Do you juice?

January 04, 201228 Comments

At this time last year, I was headed to Argentina to visit my friend Iliana and her family. I knew I’d come back rested, relaxed and happy. What I didn’t know is that I’d come back with a new habit that quickly wove its way into my lifestyle. Each morning, Iliana pressed what looked like piles of vegetables through what appeared to be a small Volkswagen, producing a tall glass of bright green juice. I was initially uninterested. It looked funny and though I liked everything that went into it, drinking the concoction cold from a glass didn’t sound appealing.  But the cumulative effect of Malbec paired with tender, melt-in-your-mouth steak night after night (it was just so good!) began to take its toll. So I tried her “green lemonade” one bleary-eyed morning. I was surprised by how refreshing and clean it tasted. And just like that – I had to have a juicer. I had to start my day in this way. That was a year ago and I’m still at it. Though I try not to post recipes that require specialty equipment, I’m overdue to share some of what I’ve learned about juicing and now is the right time since many people are in post-holiday clean up mode. So here goes.
Juicing is a great way to start the day with a burst of vitamins. It’s also a terrific substitution for an afternoon snack or that latte you really don’t need. Skip the pretzels and bring on the juice!  You’ll feel better for it, I swear. I have also used fresh pressed juices to “hit the reset button” after a period of indulgence. In this case, I use a variety of juices in combination with whole, raw foods for a day or two to help my palate re-acclimate to clean eating. I have juice in between small meals of bean or vegetable soups, a handful of raw almonds here or there and maybe a smoothie made with bananas, almond butter and frozen berries (this is a good recipe to try). Once you’ve decided to juice, there are a few points to note. First, you need a juice extractor. I have this model. I like it quite a lot. It’s not too big, it breaks down easily for storage and it’s great for the beginner. Second, you need to understand what foods are best for juicing and how to blend flavors.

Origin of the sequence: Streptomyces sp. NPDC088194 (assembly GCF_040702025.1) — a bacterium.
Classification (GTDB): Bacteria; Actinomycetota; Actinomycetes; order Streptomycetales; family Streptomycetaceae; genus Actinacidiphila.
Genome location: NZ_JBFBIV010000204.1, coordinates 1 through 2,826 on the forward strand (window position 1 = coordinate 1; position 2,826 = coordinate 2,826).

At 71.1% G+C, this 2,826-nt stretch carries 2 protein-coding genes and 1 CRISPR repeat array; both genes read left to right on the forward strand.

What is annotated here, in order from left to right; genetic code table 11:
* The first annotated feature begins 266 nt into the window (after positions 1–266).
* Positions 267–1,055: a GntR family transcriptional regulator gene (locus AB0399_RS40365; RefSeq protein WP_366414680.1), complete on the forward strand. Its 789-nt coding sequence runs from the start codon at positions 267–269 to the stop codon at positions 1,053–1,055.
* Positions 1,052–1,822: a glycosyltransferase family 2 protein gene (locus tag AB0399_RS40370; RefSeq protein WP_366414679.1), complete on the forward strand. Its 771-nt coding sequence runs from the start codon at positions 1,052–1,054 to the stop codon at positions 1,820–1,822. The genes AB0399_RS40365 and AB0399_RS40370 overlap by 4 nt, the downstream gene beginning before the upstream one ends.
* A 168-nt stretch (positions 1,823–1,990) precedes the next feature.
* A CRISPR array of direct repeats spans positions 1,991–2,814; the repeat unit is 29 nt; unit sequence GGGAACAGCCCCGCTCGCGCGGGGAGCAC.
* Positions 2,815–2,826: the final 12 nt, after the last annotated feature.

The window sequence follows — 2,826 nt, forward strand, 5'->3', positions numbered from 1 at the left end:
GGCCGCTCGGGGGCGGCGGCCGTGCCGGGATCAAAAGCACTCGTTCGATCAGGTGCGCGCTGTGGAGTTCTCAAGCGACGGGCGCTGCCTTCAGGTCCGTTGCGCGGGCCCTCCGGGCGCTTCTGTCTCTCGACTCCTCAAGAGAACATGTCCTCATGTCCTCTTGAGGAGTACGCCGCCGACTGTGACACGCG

A few things I’ve learned through trial and error:

1.There is “green.” And there is “orange.” Mix them and you’ll get muddy brown.

It’s really fun to experiment with different vegetables and fruits. I got a little carried away when I got my juicer and quickly found that it’s best to mix like with like when it comes to color. You don’t want to drink a tall glass of what looks like dirty lake water no matter how good it smells. Don’t bother buying a juice book. I did and it was a waste of time and money. You will quickly figure out what you like. Here are some ideas in each of the two categories I’ve named. Each category has varying degrees (as seen in the photos) from very bright to more muted shades.

“Green” – Kale, spinach, cucumber, fennel, watercress, carrot tops, turnip tops, granny smith apples, celery, pear, parsley, broccoli, honeydew, mint, grape, pineapple

“Orange” – Carrots, apples, orange, grapefruit, beets, peaches, pear, pineapple, mango, watermelon, cantaloupe, papaya

Lemon and/or ginger go beautifully with both green and orange varieties. Lemon brightens up just about any juice combination you can think of. There are few combinations I make that don’t include at least one whole lemon (peeled! see #3). If you like a little heat, try adding an inch of ginger root (I don’t bother to peel it) or more if you really want some kick. Apples and pears also go nicely with either variety. Use your imagination, as these lists are just a starting point.

2. Go organic if possible.

I don’t buy exclusively organic vegetables, but when I buy them for juicing I really try to do so. You may be familiar with the “dirty dozen.” This is the guide I use while at the grocery store or market, but when it comes to juicing the rules change and I prefer only organic (though many of my juicing favorites, like spinach, apples, kale and celery, are already on the high pesticide list as it is).

3. Know when to skip the seeds and skin.